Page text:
Severe osteoarthritis, degenerative joint disease or continual and progressive discomfort and pain throughout the hip.
Hip pain that can no longer be managed through other treatments; pain while using the leg in normal activities or particularly intense pain while climbing or descending stairs or during movements that put more pressure on the hip.
Discomfort or pain after sitting or keeping the leg and hip motionless for an extended period of time.
Stiffness, which increases after the hip has remained motionless.
Reachers Reachers were designed to help persons who have suffered an injury, undergone surgery or have a disability which results in difficulty bending over, stooping, or "reaching" common household items. This inability to perform activities of daily living may be temporary and a Reacher can help until you regain the ability to care for yourself without assistance.
Reachers are available with many different features. A few are listed below and each person should determine his or her particular needs before choosing a Reacher.
Sideways opening jaws work well when picking up boxes from shelves or items with an open top, and allows the user to see the object while grasping it without twisting the wrist.
A palm-activated full hand trigger allows the full strength of the user's entire hand to close the jaw, unlike a conventional trigger that uses only a couple of fingers.
A comfortable pistol grip and rubber suction cups that can pick up anything from a coin to a 5 pound brick.
A design which features a magnet on the front tip for picking up small metal objects.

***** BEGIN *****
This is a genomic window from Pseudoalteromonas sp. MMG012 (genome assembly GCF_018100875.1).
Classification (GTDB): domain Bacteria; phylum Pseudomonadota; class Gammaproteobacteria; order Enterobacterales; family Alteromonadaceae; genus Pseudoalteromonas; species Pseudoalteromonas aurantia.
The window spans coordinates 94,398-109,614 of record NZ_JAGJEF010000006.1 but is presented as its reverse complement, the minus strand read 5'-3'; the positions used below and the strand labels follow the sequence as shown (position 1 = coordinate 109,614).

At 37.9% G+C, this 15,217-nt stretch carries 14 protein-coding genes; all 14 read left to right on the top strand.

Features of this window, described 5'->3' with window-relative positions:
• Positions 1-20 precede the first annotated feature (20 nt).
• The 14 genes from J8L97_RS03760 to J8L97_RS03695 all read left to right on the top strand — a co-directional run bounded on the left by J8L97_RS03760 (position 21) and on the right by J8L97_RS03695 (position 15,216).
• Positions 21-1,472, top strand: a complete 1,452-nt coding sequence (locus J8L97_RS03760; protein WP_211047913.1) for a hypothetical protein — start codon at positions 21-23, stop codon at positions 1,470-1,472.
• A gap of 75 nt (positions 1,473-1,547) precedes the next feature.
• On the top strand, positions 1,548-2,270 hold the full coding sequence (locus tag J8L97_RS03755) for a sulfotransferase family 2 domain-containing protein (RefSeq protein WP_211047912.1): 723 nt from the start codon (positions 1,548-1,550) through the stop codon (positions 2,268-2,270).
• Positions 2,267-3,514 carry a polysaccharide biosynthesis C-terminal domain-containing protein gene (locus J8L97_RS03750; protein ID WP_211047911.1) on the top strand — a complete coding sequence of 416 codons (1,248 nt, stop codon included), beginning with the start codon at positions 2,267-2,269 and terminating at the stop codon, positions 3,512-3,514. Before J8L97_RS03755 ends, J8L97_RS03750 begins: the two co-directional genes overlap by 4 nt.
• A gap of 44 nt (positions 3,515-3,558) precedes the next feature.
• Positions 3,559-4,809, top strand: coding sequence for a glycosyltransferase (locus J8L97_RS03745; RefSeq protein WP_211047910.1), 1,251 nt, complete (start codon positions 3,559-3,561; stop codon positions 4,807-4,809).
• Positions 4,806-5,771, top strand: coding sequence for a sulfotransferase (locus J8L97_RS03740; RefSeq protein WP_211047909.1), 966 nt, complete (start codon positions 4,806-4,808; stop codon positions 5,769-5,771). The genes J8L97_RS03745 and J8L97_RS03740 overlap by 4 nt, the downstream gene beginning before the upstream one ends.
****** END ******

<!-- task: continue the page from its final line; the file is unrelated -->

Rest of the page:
A patented SAF-T-LOK can maintain a secure grasp onto items with out constant tension on the trigger, or even holding the pistol grip.
NSAIDs NSAIDs (Nonsteroidal Anti-Inflammatory Drugs) are a group of drugs used to control pain. This category of medications includes both prescription and common over-the-counter painkillers such as ibuprofen. NSAIDs are effective for many types of pain that can occur because of inflammation of muscles, joints and bones. The drugs work quickly and people often notice some benefit within a few hours of taking the tablet. However, the complete effectiveness of the drug may not be realized for up to four weeks. For each individual, some varieties of NSAIDs are more effective than others. Often, patients will find that one or two varieties are helpful whereas others may not be as effective in controlling symptoms. It is usually necessary to try several brands and continue with the one that is most suitable. NSAIDs can be used to treat:
Pain resulting from inflammation or swelling.
Pain after injury.
Joint pain and arthritis.
Abduction Pillow An abduction pillow is used to separate or hold a patient's leg apart at the thighs after total hip replacement or revision surgery. The pillow helps position the legs correctly to properly position the hip prosthesis in the hip joint; used after surgery, this device helps to reduce the likelihood of a dislocation after a hip replacement or revision procedure.
The pillow is used immediately post-operatively, and is particularly important for maintaining an anatomically correct position while the patient rests and sleeps. As the muscles, tendons and ligaments gradually heal, the pillow will be used less frequently, until it is eventually discontinued.